Meta-Search Tools allow you to search several tools at one time. They speed up the search process and are useful for searches with unique terms. However, they lack access to all the advanced search features the individual tools provide and might present only the first few results from each tool.
Selected Meta-Search Tools
Web Searching Tips
- Use more than one search tool
- Look for Help information from each tool's website, or look for a tip sheet or chart showing the details of the various tools
- Don't bog down in any search strategy which doesn't work
- Remember: the information you’re seeking may not be available for free on the Web
Try this Web Searching Tutorial:
Bare Bones 101 (University of South Carolina)
A basic tutorial on searching the Web.
Looking for More Information on Searching the Web?
The Extreme Searcher's Internet Handbook : A Guide for the Serious Searcher / Randolph Hock
Finding Information on the Internet (University of California, Berkeley)
Google Search Secrets / Michael P. Sauers and Christa Burns
An Introduction to Search Engines and Web Navigation / Mark Levene
Search Tools Chart (InfoPeople)
Evaluating Web Information
The quality of information found on the World Wide Web varies greatly. Therefore, it is extremely important to critically evaluate information you find on the Web. Consider the following criteria:
- Site design
- Is the information reliable and error-free?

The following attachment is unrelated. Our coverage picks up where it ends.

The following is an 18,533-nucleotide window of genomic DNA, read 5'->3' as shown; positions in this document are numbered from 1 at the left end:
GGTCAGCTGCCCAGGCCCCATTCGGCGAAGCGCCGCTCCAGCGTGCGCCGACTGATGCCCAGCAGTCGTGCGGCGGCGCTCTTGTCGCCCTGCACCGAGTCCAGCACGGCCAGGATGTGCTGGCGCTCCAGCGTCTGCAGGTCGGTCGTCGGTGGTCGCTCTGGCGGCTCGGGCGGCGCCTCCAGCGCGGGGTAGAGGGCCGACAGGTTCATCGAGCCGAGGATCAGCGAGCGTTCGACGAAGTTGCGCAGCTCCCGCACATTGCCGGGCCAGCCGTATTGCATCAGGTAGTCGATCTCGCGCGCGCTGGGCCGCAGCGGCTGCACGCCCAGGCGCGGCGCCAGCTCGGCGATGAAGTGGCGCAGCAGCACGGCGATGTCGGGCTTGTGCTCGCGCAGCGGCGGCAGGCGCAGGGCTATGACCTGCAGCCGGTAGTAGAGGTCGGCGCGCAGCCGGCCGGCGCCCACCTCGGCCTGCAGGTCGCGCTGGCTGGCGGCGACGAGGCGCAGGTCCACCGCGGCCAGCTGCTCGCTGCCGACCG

- Is there a bibliography? If so, consider the quality of sources cited.
- Is the information fact or opinion?
- Are there grammatical or spelling errors?
- Is the page signed?
- Is the author qualified? What experience or formal credentials does the person have? Has the author written anything else on this topic?
- Can the author be contacted by phone and mail, as well as by email?
- Who is the sponsor/publisher? Reputable?
- Does the information show a minimum of bias?
- What is the purpose of the webpage?
- Is there any advertising on the page? If so, is it separate from the informational content?
- When was the information originally presented?
- How often is it updated?
- How current are the links? Have some expired or moved?
- What topics are covered?
- What does this page offer that is not found elsewhere?
- How in-depth is the material?
- Is the website well organized? Is it easy to navigate within the site?
- Is special software required to access all the features of the site?
- Is the colour scheme appealing?
- Do graphics enhance the content, rather than distract?
Try this Web Evaluation Tutorial:
Evaluating Web Sites (Ohio State University)
Brief tutorial introducing the techniques for judging the value of websites for research purposes.
Looking for More Information on Web Evaluation?
Evaluating Information Found on the Internet (Elizabeth E. Kirk, Johns Hopkins University)
Evaluating Internet Research Sources (Robert Harris)
Created by: Betty Jeffery, B.A., M.L.S.
Former Instruction & Education Services Librarian
Date Created: 23-May-2000
Date Revised: 17-July-2017